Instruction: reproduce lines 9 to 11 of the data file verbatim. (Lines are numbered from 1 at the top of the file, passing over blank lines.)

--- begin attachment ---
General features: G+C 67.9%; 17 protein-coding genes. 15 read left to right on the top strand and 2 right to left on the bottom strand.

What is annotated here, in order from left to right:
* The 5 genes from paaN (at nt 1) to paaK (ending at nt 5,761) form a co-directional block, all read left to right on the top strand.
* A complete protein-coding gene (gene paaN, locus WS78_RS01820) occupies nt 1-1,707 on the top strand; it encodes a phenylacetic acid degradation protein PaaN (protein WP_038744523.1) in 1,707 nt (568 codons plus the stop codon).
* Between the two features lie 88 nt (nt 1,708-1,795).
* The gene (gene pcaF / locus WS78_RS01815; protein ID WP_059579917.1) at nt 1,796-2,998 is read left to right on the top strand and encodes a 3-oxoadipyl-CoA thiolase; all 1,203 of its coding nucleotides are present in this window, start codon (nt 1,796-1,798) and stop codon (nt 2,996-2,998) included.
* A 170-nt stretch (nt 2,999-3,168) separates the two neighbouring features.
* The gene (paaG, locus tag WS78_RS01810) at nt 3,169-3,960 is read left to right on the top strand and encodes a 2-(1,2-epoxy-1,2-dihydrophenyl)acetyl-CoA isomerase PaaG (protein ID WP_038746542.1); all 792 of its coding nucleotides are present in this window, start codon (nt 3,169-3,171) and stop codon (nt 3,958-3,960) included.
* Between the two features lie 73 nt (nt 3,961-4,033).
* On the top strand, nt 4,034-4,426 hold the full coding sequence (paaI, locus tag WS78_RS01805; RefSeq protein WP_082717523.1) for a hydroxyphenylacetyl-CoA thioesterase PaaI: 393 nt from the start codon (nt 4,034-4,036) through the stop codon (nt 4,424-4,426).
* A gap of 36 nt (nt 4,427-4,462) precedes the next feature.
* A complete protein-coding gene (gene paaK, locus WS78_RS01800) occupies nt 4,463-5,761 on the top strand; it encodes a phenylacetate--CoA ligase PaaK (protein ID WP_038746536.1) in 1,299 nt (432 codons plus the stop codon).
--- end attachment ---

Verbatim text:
* Between the two features lie 73 nt (nt 3,961-4,033).
* On the top strand, nt 4,034-4,426 hold the full coding sequence (paaI, locus tag WS78_RS01805; RefSeq protein WP_082717523.1) for a hydroxyphenylacetyl-CoA thioesterase PaaI: 393 nt from the start codon (nt 4,034-4,036) through the stop codon (nt 4,424-4,426).
* A gap of 36 nt (nt 4,427-4,462) precedes the next feature.